No water, no life. Early civilizations formed around natural water supplies—wells, rivers, oceans—and our modern world industrialized the waterworks. But not all industrialization is progress. Even when it’s safe to drink from the tap, water can taste bad and, over time, cause damage. So – is boiling water enough to restore water to its pristine state?
Why should we boil tap water?
No one likes hard water. True, it’s just a little too much calcium and magnesium, and those salts in moderation are good for you. But most tap water is not mineralized in moderation, and so you get skin and hair damage, lime deposits on kitchenware, hard-to-rinse clothing stains, and spoiled coffee and tea.
Then there are the contaminants. Nitrates are the most common. While these inorganic compounds are regulated in tap water, their presence still puts infants at risk and, more generally, may indicate bacteria and pesticides. Otherwise, iron and manganese seep through rock and come out the tap, making the water, if not hazardous, bitter and staining.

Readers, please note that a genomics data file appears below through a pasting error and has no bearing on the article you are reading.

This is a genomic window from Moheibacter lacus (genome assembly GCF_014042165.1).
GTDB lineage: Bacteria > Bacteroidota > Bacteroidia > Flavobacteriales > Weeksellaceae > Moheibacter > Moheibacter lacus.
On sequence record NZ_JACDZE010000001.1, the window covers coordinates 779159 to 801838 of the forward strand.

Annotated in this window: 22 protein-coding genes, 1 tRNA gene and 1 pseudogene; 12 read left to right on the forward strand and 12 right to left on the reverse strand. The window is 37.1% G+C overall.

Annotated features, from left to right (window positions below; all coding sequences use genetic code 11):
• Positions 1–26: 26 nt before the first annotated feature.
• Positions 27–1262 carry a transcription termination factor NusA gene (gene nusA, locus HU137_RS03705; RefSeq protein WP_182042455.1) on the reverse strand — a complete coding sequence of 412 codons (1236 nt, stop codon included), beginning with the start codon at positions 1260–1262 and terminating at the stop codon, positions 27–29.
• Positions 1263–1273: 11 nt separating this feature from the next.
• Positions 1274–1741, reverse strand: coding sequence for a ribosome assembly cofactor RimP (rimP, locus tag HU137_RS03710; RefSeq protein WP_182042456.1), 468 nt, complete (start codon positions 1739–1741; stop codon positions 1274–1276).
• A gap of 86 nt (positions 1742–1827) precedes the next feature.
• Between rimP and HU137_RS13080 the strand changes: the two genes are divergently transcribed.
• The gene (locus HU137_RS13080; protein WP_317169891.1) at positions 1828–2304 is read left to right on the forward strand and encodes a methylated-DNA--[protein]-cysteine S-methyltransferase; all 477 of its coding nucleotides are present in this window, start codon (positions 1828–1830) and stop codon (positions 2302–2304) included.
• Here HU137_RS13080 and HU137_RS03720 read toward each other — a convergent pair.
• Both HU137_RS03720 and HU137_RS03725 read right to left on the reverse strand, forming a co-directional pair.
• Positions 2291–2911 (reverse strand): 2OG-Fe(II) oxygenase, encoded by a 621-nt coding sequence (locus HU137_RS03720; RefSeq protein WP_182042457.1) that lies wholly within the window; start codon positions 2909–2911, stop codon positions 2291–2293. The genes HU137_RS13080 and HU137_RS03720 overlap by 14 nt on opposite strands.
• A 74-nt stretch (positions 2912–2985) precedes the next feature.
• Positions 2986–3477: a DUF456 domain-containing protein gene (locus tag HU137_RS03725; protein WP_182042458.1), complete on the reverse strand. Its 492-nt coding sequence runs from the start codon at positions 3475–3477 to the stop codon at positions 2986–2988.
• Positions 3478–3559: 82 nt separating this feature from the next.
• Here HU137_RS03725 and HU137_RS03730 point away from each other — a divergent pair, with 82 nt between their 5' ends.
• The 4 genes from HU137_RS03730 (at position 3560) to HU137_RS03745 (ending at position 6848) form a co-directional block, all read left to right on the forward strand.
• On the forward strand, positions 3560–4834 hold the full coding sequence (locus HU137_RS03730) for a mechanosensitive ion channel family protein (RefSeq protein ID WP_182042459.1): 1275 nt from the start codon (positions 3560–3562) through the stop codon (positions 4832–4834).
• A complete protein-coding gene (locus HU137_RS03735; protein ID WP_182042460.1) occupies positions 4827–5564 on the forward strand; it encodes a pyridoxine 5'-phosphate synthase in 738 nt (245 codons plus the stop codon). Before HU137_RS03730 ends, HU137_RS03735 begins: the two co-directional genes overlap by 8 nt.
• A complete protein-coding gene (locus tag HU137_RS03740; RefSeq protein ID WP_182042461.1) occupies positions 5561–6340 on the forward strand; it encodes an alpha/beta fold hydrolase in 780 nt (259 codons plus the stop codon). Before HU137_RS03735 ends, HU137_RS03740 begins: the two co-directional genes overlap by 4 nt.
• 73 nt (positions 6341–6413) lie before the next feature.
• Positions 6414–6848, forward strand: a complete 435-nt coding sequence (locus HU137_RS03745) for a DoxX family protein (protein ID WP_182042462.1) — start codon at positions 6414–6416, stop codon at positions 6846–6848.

Most often, chlorine is added to disinfect tap water, causing its own problems. While chlorination is cost-effective and safe, its disinfection by-products (DBPs) can be harmful because they are potentially carcinogenic. That, and the taste and odor aren’t great either. The easy solution is to boil your tap water. But is boiling the correct solution?
What boiling water can’t do
Our filter systems make water potable. In their absence, unpurified water must be boiled before consumed. This is a simple, cost-effective way to kill bacteria, eliminate chlorine-organic compounds, and soften the water and make it tastier. But there are some things filters can do that boiling can not.
At home, boiling water isn’t totally effective. Some contaminants, including hard metals, pesticides, herbicides, and nitrates, remain in boiled water, actually increasing in concentration as water evaporates (see: kitchenware deposits).
How to make boiled water more effective
If a watched pot never boils, a boiling pot never boils effectively. Not without a little help, anyway, from ‘zeolites’—zeo from the Greek, meaning “to boil.” Now known as “molecular sieves,” these microporous minerals have a reliably filter-like pore structure. Their use spans various industries, including commercial water purification.
At home, as your water boils, add a zeolite-based device to do the work boiling cannot: absorbing chlorine and sediment salts, preventing deposit buildup, reducing hard metals like copper and aluminum, and even enriching your water with silicon and sodium. So – to boil or not to boil? The answer is to boil, but with zeolite.
This article appears in the September 2016 issue of Tonic Toronto